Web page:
By George Wilbanks
Over the last several years, the investment management business has seen a series of ethical lapses that drastically diminished the confidence of the market in executives and led to significantly greater regulation and regulatory scrutiny. As one of the most highly regulated and transparent businesses in the world, the vast majority of participants in the investment business have built a reputation of trust with clients for decades. What then could have led to such widespread failures at otherwise highly regarded firms?
One explanation lies in the unrealistic expectations of senior executives after more than 20 years of bull markets, which ended in mid-2000. During the prior two decades, senior executives enjoyed the benefits of rising markets-record growth in investment returns, revenues and profits, compensation plans worth multiples of their original projected values, and the ability to take significant business risks using a relatively inexperienced staff.
In mid-2000, the markets began to turn, accelerated by the devastating events of Sept. 11, 2001. The quick results of this rapid reversal were falling profits and business valuations at most major investment management firms. It was typical to see senior executives witness 50%-plus drops in total cash compensation, and retirement and deferred equity related compensation drop by an even larger amount.
Every senior executive had a friend out of work or fired because of a failing business. Most knew someone who had lost their life savings. The outcome of this dramatic turn of events, failed businesses, missed budgets, downsizings, and falling compensation levels stressed every company and all senior executives.
How has this turn of events cascaded into a widespread failure of ethical conduct by senior executives who, for the most part in the prior 20 years, had virtually untarnished reputations for putting clients' interests first?
Citing the research of Zenger and Folkman on corporate ethical misconduct, it is typical for executives to push the gray zone of regulatory structures. However, when this risk-taking was combined with the overconfidence of a generation of executives and the indecisiveness of less experienced managers, a lethal cocktail was brewed.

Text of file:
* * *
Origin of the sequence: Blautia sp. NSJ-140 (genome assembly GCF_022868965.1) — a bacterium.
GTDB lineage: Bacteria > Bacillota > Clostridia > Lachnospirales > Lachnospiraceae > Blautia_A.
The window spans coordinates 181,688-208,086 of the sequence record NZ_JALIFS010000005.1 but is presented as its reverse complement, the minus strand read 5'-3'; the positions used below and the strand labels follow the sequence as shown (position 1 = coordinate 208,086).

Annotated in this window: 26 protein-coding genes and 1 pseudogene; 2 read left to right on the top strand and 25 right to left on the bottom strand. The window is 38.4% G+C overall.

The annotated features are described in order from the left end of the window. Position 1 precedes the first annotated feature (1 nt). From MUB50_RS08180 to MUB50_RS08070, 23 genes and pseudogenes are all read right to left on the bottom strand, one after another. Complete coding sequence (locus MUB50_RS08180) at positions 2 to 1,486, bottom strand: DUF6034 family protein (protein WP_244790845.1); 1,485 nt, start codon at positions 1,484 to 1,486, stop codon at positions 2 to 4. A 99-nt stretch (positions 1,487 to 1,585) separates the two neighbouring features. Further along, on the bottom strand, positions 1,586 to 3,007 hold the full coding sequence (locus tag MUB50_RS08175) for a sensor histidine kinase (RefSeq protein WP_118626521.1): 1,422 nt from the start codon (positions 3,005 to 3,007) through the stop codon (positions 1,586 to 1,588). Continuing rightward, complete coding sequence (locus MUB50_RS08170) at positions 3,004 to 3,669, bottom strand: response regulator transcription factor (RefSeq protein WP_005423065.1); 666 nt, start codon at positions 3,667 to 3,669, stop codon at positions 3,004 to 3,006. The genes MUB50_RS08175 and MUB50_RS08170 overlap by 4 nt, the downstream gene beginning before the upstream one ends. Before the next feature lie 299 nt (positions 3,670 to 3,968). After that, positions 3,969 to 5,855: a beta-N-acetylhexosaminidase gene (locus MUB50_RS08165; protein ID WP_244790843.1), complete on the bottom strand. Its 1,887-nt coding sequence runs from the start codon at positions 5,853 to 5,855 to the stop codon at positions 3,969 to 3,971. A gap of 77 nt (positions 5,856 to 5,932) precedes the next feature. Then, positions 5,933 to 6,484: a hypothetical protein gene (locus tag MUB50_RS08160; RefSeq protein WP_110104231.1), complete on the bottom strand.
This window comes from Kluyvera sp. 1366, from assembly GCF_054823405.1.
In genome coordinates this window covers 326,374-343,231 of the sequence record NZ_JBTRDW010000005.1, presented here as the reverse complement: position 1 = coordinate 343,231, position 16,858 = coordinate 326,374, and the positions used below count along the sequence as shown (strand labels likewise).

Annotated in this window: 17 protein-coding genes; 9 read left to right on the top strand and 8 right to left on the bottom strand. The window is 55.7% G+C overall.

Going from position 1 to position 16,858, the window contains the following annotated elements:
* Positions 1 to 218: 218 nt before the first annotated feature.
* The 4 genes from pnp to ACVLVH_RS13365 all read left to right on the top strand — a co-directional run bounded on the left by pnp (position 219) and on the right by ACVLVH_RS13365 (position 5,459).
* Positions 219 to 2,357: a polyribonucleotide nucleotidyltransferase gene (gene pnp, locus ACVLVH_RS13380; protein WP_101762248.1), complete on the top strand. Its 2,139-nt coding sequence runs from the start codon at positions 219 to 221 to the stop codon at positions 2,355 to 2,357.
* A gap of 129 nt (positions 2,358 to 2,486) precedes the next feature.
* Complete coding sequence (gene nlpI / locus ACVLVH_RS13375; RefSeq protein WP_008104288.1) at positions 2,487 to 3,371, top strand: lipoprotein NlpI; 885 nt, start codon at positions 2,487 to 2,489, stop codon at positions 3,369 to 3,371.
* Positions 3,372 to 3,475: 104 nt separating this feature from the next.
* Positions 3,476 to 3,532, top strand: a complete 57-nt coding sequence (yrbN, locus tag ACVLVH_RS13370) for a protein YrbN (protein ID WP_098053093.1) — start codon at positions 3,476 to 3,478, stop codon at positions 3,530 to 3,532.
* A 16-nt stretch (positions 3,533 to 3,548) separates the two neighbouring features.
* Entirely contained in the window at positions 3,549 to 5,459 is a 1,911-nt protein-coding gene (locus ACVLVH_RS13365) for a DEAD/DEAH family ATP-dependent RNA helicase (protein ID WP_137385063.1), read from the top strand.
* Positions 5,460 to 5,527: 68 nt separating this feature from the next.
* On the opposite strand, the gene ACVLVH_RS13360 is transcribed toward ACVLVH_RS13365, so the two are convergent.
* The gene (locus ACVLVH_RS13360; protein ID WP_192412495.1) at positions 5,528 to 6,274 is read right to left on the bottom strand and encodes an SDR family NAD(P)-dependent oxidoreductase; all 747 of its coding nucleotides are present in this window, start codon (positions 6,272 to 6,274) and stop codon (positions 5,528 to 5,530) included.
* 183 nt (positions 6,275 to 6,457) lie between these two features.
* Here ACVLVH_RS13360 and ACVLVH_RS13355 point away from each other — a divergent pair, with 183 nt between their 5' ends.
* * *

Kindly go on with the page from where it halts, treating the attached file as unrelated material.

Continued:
For purposes of this examination, we are omitting reference to the illegal acts of those willing and able to break laws and commit fraud. What is more important is the larger number of senior executives who simply "sailed too close to the wind" in an effort to "keep the music playing." In areas of regulatory uncertainty, or where there was the opportunity to take advantage of a client in order to increase profits, the failing expectations of the previous 20 years exposed latent weaknesses in character or ethics among many senior executives. Unchecked by the moral compass of approachable, decisive and experienced organizational leaders, far too many senior executives failed to put the interests of their clients first.
In retrospect, what can be learned to lessen the likelihood of repeating these events?
It is clear that enhanced regulation is a blunt instrument that rarely leads to the finely balanced results of improved market performance. What is much more important is the oversight and constant monitoring the culture of a firm that is established by the actions of the senior management. Again referring to the research of Zenger and Folkman, the key attributes of senior executives that are virtually always present in ethically resilient companies that survive tests like the last four years, or the occasional "bad apple" that enters a firm, are so simple they almost appear as common sense:
* Approachable and open
* Act with humility.
* Listen carefully and attentively.
* Make decisions thoughtfully
* Act assertively and decisively.
Every senior executive must recognize the weaknesses in peers, subordinates and superiors and constantly work to reinforce these principles, knowing that periodic stress tests will challenge every professional in the organization. Long before ethical lapses appear, senior executives, and those charged with their oversight (including Shareholders, Boards and Trustees), must take corrective action.
It is particularly important for those in oversight roles to take action when the choice is between faster growth and/or greater profitability, and these essential individual character traits that guide the compliant behaviors of entire organizations. If an organization loses the absolute standard of ethical behavior, then their business model is doomed to failure.
George Wilbanks is chairman of the investment committee and a senior partner and managing director in the investment management practice at Russell Reynolds Associates. He joined the firm in 1985 from Dreyfus, where he had been assistant to the chairman, and has also worked at venture capital firm Agtek International. He is a graduate of Williams College and holds an MBA from New York University.